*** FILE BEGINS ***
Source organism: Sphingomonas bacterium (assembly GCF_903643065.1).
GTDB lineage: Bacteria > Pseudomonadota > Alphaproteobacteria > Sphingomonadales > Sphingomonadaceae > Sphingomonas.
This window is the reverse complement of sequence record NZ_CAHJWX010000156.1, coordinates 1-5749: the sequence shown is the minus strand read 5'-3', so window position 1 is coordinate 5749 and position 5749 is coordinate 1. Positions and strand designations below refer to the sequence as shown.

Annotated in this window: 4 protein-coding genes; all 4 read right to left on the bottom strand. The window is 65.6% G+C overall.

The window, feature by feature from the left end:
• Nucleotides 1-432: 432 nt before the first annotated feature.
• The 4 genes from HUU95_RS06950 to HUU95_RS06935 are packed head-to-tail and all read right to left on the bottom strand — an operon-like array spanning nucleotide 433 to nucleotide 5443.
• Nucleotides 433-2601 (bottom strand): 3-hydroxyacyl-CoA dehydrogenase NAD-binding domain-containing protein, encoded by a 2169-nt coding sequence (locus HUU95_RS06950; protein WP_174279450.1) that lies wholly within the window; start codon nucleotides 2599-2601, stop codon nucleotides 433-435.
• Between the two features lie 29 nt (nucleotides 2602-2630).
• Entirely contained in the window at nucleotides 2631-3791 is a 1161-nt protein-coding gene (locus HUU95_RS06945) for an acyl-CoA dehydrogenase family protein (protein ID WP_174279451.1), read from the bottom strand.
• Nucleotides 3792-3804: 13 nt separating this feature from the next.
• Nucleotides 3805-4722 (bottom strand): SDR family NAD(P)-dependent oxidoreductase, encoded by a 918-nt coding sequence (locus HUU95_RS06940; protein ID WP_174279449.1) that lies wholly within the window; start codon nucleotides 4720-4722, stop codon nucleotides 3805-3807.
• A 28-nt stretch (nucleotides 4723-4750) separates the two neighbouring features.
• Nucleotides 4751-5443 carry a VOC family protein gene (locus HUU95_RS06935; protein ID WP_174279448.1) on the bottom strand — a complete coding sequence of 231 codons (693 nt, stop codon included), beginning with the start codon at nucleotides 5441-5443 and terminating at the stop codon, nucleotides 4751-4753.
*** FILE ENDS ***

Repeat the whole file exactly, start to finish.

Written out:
Source organism: Sphingomonas bacterium (assembly GCF_903643065.1).
GTDB lineage: Bacteria > Pseudomonadota > Alphaproteobacteria > Sphingomonadales > Sphingomonadaceae > Sphingomonas.
This window is the reverse complement of sequence record NZ_CAHJWX010000156.1, coordinates 1-5749: the sequence shown is the minus strand read 5'-3', so window position 1 is coordinate 5749 and position 5749 is coordinate 1. Positions and strand designations below refer to the sequence as shown.

Annotated in this window: 4 protein-coding genes; all 4 read right to left on the bottom strand. The window is 65.6% G+C overall.

The window, feature by feature from the left end:
• Nucleotides 1-432: 432 nt before the first annotated feature.
• The 4 genes from HUU95_RS06950 to HUU95_RS06935 are packed head-to-tail and all read right to left on the bottom strand — an operon-like array spanning nucleotide 433 to nucleotide 5443.
• Nucleotides 433-2601 (bottom strand): 3-hydroxyacyl-CoA dehydrogenase NAD-binding domain-containing protein, encoded by a 2169-nt coding sequence (locus HUU95_RS06950; protein WP_174279450.1) that lies wholly within the window; start codon nucleotides 2599-2601, stop codon nucleotides 433-435.
• Between the two features lie 29 nt (nucleotides 2602-2630).
• Entirely contained in the window at nucleotides 2631-3791 is a 1161-nt protein-coding gene (locus HUU95_RS06945) for an acyl-CoA dehydrogenase family protein (protein ID WP_174279451.1), read from the bottom strand.
• Nucleotides 3792-3804: 13 nt separating this feature from the next.
• Nucleotides 3805-4722 (bottom strand): SDR family NAD(P)-dependent oxidoreductase, encoded by a 918-nt coding sequence (locus HUU95_RS06940; protein ID WP_174279449.1) that lies wholly within the window; start codon nucleotides 4720-4722, stop codon nucleotides 3805-3807.
• A 28-nt stretch (nucleotides 4723-4750) separates the two neighbouring features.
• Nucleotides 4751-5443 carry a VOC family protein gene (locus HUU95_RS06935; protein ID WP_174279448.1) on the bottom strand — a complete coding sequence of 231 codons (693 nt, stop codon included), beginning with the start codon at nucleotides 5441-5443 and terminating at the stop codon, nucleotides 4751-4753.